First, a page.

No mere escapist fantasies, the reimagined fairy tales of the late 20th and early 21st centuries reflect social, political and cultural truths. Sixteen essays consider fairy tales recreated through short stories, novels, poetry, and the graphic novel from both best-selling and lesser-known writers, applying a variety of perspectives, including postmodernism, psychoanalysis, Marxism, feminism, queer theory and gender studies. Along with the classic fairy tales, fiction from writers such as Neil Gaiman (Stardust) and Gregory Macquire (Wicked) is covered.
The volume ranges over the entire history of English literature, including oral narrative tradition, Anglo-Saxon poetry, medieval romance, Renaissance poetics, 19th-century adventure stories, modern art, and contemporary fantasy. Each chapter is written by an expert contributor who demonstrates Tolkien's relation to an earlier literary movement and examines the literary resonances of his works from a variety of informed perspectives. By grounding Tolkien's writings within the larger canon of literature, the book argues that his works actually fall within the mainstream literary tradition.
The volume looks at the simple picture books and comic books that appeal to small children; the formulaic adventures that fascinate older children; the films and television programs that are watched by children and young adolescents; the music videos and programming that appeal to young adults; and the popular novels that interest older readers. Included are discussions of Superman, the Hardy Boys, Star Trek, science fiction films, and music videos. The book points to similarities among popular culture, science fiction, and children's literature and demonstrates the relevance of these works to contemporary society.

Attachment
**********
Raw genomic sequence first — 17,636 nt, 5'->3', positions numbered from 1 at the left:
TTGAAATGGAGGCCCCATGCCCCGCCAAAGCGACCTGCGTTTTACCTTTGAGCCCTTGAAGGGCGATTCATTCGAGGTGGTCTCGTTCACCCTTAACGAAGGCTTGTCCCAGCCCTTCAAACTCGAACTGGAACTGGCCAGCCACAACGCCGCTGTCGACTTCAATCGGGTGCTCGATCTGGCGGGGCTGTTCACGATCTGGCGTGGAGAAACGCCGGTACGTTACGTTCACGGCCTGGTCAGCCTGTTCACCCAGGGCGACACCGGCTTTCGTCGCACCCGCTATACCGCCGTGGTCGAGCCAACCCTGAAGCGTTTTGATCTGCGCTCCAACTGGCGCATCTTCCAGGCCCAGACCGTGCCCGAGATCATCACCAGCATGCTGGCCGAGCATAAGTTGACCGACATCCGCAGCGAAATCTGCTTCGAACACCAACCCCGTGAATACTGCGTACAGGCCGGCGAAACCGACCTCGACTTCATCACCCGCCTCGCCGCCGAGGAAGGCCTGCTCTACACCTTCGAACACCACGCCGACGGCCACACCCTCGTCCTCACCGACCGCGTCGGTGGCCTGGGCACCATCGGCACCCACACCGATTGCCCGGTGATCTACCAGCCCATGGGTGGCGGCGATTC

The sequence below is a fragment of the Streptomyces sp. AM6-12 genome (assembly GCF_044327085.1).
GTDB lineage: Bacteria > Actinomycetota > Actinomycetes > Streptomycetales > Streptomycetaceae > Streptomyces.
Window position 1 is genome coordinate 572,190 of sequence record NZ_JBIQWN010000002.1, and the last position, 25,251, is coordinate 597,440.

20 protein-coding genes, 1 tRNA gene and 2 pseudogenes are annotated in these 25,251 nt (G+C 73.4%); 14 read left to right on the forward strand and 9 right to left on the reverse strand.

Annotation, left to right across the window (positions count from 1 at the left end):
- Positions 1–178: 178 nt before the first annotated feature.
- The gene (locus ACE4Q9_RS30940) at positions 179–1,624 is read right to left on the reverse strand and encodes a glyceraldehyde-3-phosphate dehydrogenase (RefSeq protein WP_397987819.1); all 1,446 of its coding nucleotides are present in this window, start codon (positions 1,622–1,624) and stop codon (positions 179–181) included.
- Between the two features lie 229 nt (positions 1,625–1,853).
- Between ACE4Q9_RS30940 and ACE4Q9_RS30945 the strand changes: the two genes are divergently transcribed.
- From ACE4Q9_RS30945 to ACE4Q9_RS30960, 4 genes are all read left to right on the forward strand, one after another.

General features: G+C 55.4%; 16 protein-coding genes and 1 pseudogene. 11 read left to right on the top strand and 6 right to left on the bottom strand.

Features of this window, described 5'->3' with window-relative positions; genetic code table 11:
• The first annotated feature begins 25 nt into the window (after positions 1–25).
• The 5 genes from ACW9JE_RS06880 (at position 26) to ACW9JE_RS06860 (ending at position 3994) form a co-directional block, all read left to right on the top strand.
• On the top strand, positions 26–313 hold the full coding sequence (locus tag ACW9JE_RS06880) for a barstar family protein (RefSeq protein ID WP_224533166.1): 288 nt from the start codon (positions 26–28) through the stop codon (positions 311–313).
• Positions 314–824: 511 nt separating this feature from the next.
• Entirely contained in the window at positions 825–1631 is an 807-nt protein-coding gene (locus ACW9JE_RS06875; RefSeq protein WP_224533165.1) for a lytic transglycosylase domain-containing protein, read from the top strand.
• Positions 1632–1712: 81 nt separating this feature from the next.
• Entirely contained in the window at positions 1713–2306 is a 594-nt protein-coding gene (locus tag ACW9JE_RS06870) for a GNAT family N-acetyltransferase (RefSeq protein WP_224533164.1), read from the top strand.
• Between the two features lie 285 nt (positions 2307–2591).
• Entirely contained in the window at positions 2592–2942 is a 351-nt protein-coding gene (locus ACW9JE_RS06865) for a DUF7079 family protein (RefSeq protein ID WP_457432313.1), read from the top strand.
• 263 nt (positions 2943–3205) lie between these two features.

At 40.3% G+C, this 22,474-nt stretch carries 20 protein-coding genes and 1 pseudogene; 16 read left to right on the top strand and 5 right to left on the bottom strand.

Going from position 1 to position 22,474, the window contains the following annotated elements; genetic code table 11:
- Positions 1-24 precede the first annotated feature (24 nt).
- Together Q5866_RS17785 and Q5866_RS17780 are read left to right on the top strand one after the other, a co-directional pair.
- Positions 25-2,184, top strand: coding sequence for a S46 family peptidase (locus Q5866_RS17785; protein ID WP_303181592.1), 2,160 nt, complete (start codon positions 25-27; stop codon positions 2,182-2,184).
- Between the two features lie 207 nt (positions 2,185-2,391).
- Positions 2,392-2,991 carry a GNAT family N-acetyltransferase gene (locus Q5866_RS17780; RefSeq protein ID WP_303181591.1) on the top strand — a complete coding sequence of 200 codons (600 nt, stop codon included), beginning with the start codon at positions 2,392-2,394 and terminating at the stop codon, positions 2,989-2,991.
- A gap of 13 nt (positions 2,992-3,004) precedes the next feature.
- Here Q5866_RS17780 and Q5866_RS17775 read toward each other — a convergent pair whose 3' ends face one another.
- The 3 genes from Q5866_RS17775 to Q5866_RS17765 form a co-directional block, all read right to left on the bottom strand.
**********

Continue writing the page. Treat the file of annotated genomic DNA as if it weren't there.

This book examines a variety of work from the transrealist perspective, something that has not been done previously. It emphasizes the texts of Philip K. Dick and Rucker himself, while it additionally engages the texts of such slipstream writers as Kurt Vonnegut, J.G. Ballard, and John Barth. It places its argument against the antihumanist trend in science fiction and builds comparisons with more traditional varieties of science fiction works.